Cord Blood Banking: One Mom’s Decision
You know what cord blood is, but should you bank it? One mom shares her story, research, and decision.
Making the Decision
What if he never needed it? Would it have been a waste? Would I look back 30 years later and wish we’d made a different choice? Definitely not. I decided that it was better to have it and not need it than to need it and not have it. Besides, maybe it wouldn’t be my unborn son who would one day need a stem cell transplant—it could be my mom, my husband, or even me. Cord blood can only be saved at birth; we’d never get another chance to bank it.
So, instead of trying to talk my mom into giving us something more practical, we sincerely thanked her for the gift. We chose Viacord as the company that would store our son’s blood, and the company sent out the infamous box with the bold red inscription that took up residence by our front door. [Editor's note: For a list of reputable cord blood banking companies, be sure to visit the Parent's Guide to Cord Blood Foundation.]
When we went to the hospital, we took the box with us. I was so preoccupied with our baby that I never noticed the cord blood collection. It didn’t interfere in any way with my delivery or our bonding time. When my husband made our joyful telephone calls announcing the birth of our son, his first call went to Viacord. They sent a professional courier who politely admired our son, took the box, and left. A few weeks later, we got a stack of papers with all kinds of medical data which basically said that they’d collected enough blood for storage and gave our son’s blood type and some other medical information. We sent a copy to his pediatrician and stuck the other one in a folder, where it remains.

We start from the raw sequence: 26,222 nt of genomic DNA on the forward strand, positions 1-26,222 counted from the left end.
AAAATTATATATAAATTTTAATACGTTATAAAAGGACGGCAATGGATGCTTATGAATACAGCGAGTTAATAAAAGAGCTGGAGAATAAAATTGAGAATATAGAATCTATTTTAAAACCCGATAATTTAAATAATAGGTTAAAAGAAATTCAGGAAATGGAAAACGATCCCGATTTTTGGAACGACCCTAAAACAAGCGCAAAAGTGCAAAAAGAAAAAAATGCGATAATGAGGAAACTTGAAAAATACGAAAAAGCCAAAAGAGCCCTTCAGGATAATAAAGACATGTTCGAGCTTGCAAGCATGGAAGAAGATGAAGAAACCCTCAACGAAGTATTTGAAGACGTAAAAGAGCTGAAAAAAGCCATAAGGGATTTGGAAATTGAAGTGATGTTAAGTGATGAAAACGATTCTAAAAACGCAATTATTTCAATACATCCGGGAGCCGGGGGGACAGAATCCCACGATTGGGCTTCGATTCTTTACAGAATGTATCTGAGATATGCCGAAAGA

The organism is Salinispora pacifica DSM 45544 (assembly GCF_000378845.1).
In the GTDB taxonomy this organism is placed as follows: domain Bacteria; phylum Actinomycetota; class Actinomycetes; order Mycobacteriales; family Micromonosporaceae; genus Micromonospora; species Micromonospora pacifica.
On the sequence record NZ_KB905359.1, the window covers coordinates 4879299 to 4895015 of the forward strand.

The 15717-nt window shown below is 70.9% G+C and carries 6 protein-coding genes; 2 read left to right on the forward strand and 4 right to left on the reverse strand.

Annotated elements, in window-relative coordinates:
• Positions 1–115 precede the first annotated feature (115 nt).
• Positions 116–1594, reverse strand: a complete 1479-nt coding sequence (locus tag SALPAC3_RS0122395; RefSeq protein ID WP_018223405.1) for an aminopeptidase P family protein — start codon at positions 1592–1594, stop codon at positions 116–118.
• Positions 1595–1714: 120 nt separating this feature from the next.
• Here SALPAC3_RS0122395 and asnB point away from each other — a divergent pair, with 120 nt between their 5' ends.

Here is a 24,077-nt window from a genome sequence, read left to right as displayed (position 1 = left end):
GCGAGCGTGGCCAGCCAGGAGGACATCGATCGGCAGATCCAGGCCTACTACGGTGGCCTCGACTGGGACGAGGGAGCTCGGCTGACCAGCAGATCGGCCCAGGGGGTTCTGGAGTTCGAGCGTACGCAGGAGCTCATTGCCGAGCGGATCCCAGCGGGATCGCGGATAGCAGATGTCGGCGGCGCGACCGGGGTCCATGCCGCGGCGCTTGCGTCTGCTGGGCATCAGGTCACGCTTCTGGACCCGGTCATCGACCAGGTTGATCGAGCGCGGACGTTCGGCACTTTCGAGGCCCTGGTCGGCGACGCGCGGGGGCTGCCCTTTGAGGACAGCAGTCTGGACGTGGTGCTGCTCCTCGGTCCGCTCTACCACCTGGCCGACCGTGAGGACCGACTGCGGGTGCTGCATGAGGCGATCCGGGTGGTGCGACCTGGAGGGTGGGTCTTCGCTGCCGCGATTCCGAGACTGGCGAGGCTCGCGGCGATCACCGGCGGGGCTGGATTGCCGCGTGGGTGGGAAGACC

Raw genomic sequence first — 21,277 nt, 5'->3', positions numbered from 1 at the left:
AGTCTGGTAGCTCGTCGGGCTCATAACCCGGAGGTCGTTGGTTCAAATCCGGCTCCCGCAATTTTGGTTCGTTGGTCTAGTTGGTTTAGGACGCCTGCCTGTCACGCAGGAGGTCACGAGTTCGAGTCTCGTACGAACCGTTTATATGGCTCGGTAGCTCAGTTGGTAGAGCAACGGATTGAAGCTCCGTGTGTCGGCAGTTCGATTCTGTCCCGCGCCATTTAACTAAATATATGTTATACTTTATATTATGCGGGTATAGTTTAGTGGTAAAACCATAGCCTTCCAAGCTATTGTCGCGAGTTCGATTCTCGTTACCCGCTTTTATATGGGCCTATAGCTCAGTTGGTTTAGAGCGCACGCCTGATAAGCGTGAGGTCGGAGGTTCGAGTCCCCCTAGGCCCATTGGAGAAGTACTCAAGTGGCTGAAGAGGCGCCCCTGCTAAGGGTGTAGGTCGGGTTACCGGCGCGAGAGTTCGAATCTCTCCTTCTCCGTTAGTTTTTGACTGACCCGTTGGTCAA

When we learned we were expecting a second son, we decided immediately to bank his cord blood. According to the New York Blood Center, the chance of siblings having matching cord blood is one in four, but even if it was one in two, I think we’d have banked his blood. By that time, my OBGYN and the hospital staff were better informed, and no one thought we were nuts. The biggest change, as far as I was concerned, was that Viacord had developed a slipcover for that box; visitors who saw it by my door could easily tell that it was for cord blood banking and not a sure sign of vampirism.
If You Don’t Bank … Donate
Cord blood banking remains expensive and, in spite of the potential benefits, many parents decide not to do it. When making your own decision about banking, take into account the potential future uses and read the fine print on everything. If you choose not to bank your child’s blood, you may consider donating it through the National Marrow Donor Program or the National Cord Blood Program—it might save the life of another person who has been waiting for a matching donor.
Medical researchers find new uses for cord blood every year, and as more data is released, I am increasingly glad we decided to have our sons’ cord blood stored. It’s just one less thing to worry about.
This article is one mom’s opinion and not intended to replace medical advice.
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